A project to be used as the starting point for a new iOS project.
This project uses Cocoapods.
cd to cloned directory pod install sudo cp App/Model/CoreDataModel/MogenTemplate/mogenerator /usr/bin open the .xcworkspace
- Mogenerator (Arc and NSCoding support for model files)
The app uses an archived root object as the data persistence mechanism. The data model lives in memory from app launch. The data model is designed using the standard Core Data editor, however the app does not use NSManagedObjects. The Mogenerator tool will build classes for you based on the templated in the MogenTemplate directory.
When you want to change the data model, as in, add new entities, or change properties of existing ones, make the change in the Model.xcdatamodel file (like you would for a core data app), change the scheme to "Generate Data Model" and build the project. That will instigate mogenerator to make the change and your data model objects in App/Model/ModelObjects will be updated (or added).
The source files will be generated in App/Model/ModelObjects/ - you will need to drag these into the project after the entity is first created (they will simply update in place thereafter if you made changes to that model object in the .xcdatamodel).
When you want to add a new entity, make sure you set the data type to that entity's name. I.e.
TSNetworking library. This project uses Builder classes to create model objects from the JSON data returned from the API. A typical scenario
------- results ---------- | | v | View Controller -> Command Center -> Command (Networking Task) -| | --> Builder (to create model objects)
The app uses the concept of Commands to be self contained classes that execute one specific use case. The commands can be run synchronously (just subclass the Command class) or asynchronously (subclass the AsynchronousCommand class). The different between them is the thread that they run on. Synchronous commands run on the main thread, so when you call them in your view controllers or in Command Center they will execute before the next line of code starts. Asynchronous commands on the other hand are passed to a background queue and they will eventually execute on another thread, which means that they can't have any UI changes in the execute method.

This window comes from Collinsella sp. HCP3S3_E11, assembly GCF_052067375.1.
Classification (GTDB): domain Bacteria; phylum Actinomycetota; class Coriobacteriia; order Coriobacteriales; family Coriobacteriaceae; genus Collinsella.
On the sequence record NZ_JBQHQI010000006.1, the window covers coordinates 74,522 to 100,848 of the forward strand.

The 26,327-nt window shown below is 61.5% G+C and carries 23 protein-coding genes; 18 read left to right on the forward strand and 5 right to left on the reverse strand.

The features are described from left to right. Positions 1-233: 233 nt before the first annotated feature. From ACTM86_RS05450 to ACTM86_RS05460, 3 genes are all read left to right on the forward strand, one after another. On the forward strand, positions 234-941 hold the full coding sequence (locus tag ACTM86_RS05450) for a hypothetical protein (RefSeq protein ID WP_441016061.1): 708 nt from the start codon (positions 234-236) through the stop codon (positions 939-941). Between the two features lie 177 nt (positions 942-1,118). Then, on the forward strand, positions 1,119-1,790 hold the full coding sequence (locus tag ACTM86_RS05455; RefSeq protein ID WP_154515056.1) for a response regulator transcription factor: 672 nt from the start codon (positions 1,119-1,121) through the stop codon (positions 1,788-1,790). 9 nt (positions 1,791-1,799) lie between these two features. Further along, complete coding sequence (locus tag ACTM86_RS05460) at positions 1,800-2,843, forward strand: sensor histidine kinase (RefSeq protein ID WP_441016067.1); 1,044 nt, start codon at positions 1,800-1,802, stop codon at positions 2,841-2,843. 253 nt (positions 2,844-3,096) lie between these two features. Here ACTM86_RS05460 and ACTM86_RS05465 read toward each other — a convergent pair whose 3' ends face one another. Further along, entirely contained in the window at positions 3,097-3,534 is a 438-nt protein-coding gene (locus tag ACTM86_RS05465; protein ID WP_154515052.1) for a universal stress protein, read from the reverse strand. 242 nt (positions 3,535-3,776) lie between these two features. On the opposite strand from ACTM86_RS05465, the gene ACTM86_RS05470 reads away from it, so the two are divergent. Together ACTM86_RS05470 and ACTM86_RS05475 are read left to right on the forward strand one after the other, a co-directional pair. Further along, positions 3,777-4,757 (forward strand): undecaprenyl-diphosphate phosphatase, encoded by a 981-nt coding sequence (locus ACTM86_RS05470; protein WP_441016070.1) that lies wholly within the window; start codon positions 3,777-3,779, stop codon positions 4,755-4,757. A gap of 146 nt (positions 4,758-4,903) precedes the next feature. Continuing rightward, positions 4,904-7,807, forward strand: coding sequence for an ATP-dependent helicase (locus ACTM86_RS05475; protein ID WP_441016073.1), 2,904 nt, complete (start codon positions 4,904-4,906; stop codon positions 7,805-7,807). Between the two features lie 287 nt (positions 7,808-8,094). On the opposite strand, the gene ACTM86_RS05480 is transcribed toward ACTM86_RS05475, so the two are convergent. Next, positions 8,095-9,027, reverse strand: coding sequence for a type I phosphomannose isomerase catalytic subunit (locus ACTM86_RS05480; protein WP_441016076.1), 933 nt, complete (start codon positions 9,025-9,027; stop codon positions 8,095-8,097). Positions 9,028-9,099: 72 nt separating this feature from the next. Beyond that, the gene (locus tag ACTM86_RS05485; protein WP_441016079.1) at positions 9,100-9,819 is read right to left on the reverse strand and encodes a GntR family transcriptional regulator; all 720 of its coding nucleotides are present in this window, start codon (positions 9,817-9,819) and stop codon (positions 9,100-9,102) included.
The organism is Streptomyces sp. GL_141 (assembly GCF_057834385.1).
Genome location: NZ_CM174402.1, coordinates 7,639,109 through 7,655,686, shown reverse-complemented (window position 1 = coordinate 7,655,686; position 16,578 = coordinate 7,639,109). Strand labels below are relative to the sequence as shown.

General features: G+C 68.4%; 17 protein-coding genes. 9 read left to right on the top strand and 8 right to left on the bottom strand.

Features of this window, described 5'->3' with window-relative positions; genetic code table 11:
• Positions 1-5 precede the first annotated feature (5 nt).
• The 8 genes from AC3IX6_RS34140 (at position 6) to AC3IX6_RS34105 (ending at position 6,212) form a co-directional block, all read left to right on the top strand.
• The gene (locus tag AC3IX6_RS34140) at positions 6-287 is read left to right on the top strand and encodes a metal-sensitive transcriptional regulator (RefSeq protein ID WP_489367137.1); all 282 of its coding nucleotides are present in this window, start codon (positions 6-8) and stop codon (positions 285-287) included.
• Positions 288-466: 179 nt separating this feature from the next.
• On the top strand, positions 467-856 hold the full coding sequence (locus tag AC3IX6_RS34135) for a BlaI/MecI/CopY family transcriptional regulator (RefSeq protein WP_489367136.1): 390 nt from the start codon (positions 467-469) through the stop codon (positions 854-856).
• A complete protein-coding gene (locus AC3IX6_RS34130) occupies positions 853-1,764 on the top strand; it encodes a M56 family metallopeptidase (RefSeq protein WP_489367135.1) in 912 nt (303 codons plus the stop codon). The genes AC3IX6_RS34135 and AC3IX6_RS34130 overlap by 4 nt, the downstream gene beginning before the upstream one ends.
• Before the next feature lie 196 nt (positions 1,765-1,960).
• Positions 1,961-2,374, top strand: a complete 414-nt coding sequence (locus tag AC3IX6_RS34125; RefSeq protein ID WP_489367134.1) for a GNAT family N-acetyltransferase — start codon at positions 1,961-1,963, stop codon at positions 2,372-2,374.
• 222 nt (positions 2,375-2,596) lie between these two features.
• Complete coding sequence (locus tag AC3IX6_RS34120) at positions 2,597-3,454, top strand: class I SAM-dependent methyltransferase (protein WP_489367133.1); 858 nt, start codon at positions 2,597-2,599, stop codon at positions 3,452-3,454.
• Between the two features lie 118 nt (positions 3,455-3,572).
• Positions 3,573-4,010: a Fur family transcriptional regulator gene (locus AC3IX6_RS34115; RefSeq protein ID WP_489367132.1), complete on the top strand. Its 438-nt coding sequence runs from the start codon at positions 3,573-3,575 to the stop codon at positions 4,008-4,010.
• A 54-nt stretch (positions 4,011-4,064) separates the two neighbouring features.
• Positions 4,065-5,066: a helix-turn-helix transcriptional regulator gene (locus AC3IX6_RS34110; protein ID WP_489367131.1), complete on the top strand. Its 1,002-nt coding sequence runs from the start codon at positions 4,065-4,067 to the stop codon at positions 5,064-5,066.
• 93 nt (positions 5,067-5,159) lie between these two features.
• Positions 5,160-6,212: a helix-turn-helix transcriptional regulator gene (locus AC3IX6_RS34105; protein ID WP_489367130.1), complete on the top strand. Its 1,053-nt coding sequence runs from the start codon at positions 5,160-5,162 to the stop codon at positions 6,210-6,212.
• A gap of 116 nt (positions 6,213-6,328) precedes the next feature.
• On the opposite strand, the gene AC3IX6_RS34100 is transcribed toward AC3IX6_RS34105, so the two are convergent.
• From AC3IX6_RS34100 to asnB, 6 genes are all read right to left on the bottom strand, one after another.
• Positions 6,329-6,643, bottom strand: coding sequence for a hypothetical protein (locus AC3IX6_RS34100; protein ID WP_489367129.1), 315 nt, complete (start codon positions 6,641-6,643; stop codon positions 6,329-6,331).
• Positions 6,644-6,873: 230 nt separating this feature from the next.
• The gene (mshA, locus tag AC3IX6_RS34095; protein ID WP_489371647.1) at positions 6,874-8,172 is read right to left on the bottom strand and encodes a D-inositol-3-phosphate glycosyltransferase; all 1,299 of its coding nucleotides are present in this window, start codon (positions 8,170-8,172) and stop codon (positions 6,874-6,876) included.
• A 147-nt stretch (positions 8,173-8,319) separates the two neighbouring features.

To perform UI changes after the command has finished, add the code to that command's completionBlock property. All networking use cases ("get customer details", "submit payment" etc.) are asynchronous, you need the app to do something when the data is fetched from the server.
MVC and how it's used in this project
Model.m is the central data model instance, it is the data store, and it is used as the single source of truth. You won't find View Controllers owning business objects in this project.
View Controllers NEVER change model objects. This is a self imposed rule to avoid what I usually find on other projects, your data is updated by some other unknown controller and it's very difficult to find out who did it.
CommandCenter.m is where you issue your use cases.
View Controller -> Command Center -> Command (which updates the model)
View Controller -> Command Center (which updates the model).
in this paradigm there are only two places that a model object can be updated, in a command or in CommandCenter.
View Controllers read data directly from the model, or through an Accessor (if business logic needs to be applied to a data structure, i.e. sorting).